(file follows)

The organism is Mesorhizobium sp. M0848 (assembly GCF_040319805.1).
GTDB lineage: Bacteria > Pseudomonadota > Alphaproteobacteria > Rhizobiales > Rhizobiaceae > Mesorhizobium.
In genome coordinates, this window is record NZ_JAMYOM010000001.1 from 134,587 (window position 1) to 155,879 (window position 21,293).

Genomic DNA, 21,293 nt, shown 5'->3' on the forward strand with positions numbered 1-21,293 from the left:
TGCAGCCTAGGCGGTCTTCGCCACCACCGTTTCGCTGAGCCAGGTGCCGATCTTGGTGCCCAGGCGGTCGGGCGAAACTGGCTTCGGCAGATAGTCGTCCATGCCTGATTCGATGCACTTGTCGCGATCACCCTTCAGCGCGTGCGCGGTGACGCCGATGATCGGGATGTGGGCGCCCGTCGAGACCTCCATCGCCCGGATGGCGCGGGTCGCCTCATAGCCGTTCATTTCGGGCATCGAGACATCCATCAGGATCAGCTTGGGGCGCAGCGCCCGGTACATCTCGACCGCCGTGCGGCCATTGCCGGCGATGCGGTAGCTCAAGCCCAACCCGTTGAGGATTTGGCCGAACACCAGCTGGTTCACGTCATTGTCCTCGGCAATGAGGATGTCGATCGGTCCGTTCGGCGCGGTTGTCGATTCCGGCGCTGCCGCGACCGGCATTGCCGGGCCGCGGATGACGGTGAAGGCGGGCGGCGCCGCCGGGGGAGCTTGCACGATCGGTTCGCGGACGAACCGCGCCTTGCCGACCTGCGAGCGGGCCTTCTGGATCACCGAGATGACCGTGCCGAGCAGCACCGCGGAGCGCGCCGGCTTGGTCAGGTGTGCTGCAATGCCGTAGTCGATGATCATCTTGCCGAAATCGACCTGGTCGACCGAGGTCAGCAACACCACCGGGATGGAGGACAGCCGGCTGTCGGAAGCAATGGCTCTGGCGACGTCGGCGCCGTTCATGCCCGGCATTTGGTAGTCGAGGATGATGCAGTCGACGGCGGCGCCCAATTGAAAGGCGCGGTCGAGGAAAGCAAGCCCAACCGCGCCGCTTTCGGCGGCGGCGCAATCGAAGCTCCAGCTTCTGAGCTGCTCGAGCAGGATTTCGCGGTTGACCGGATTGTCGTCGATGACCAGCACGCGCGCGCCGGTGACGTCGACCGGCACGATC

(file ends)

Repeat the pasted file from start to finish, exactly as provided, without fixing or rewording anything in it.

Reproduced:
The organism is Mesorhizobium sp. M0848 (assembly GCF_040319805.1).
GTDB lineage: Bacteria > Pseudomonadota > Alphaproteobacteria > Rhizobiales > Rhizobiaceae > Mesorhizobium.
In genome coordinates, this window is record NZ_JAMYOM010000001.1 from 134,587 (window position 1) to 155,879 (window position 21,293).

Genomic DNA, 21,293 nt, shown 5'->3' on the forward strand with positions numbered 1-21,293 from the left:
TGCAGCCTAGGCGGTCTTCGCCACCACCGTTTCGCTGAGCCAGGTGCCGATCTTGGTGCCCAGGCGGTCGGGCGAAACTGGCTTCGGCAGATAGTCGTCCATGCCTGATTCGATGCACTTGTCGCGATCACCCTTCAGCGCGTGCGCGGTGACGCCGATGATCGGGATGTGGGCGCCCGTCGAGACCTCCATCGCCCGGATGGCGCGGGTCGCCTCATAGCCGTTCATTTCGGGCATCGAGACATCCATCAGGATCAGCTTGGGGCGCAGCGCCCGGTACATCTCGACCGCCGTGCGGCCATTGCCGGCGATGCGGTAGCTCAAGCCCAACCCGTTGAGGATTTGGCCGAACACCAGCTGGTTCACGTCATTGTCCTCGGCAATGAGGATGTCGATCGGTCCGTTCGGCGCGGTTGTCGATTCCGGCGCTGCCGCGACCGGCATTGCCGGGCCGCGGATGACGGTGAAGGCGGGCGGCGCCGCCGGGGGAGCTTGCACGATCGGTTCGCGGACGAACCGCGCCTTGCCGACCTGCGAGCGGGCCTTCTGGATCACCGAGATGACCGTGCCGAGCAGCACCGCGGAGCGCGCCGGCTTGGTCAGGTGTGCTGCAATGCCGTAGTCGATGATCATCTTGCCGAAATCGACCTGGTCGACCGAGGTCAGCAACACCACCGGGATGGAGGACAGCCGGCTGTCGGAAGCAATGGCTCTGGCGACGTCGGCGCCGTTCATGCCCGGCATTTGGTAGTCGAGGATGATGCAGTCGACGGCGGCGCCCAATTGAAAGGCGCGGTCGAGGAAAGCAAGCCCAACCGCGCCGCTTTCGGCGGCGGCGCAATCGAAGCTCCAGCTTCTGAGCTGCTCGAGCAGGATTTCGCGGTTGACCGGATTGTCGTCGATGACCAGCACGCGCGCGCCGGTGACGTCGACCGGCACGATC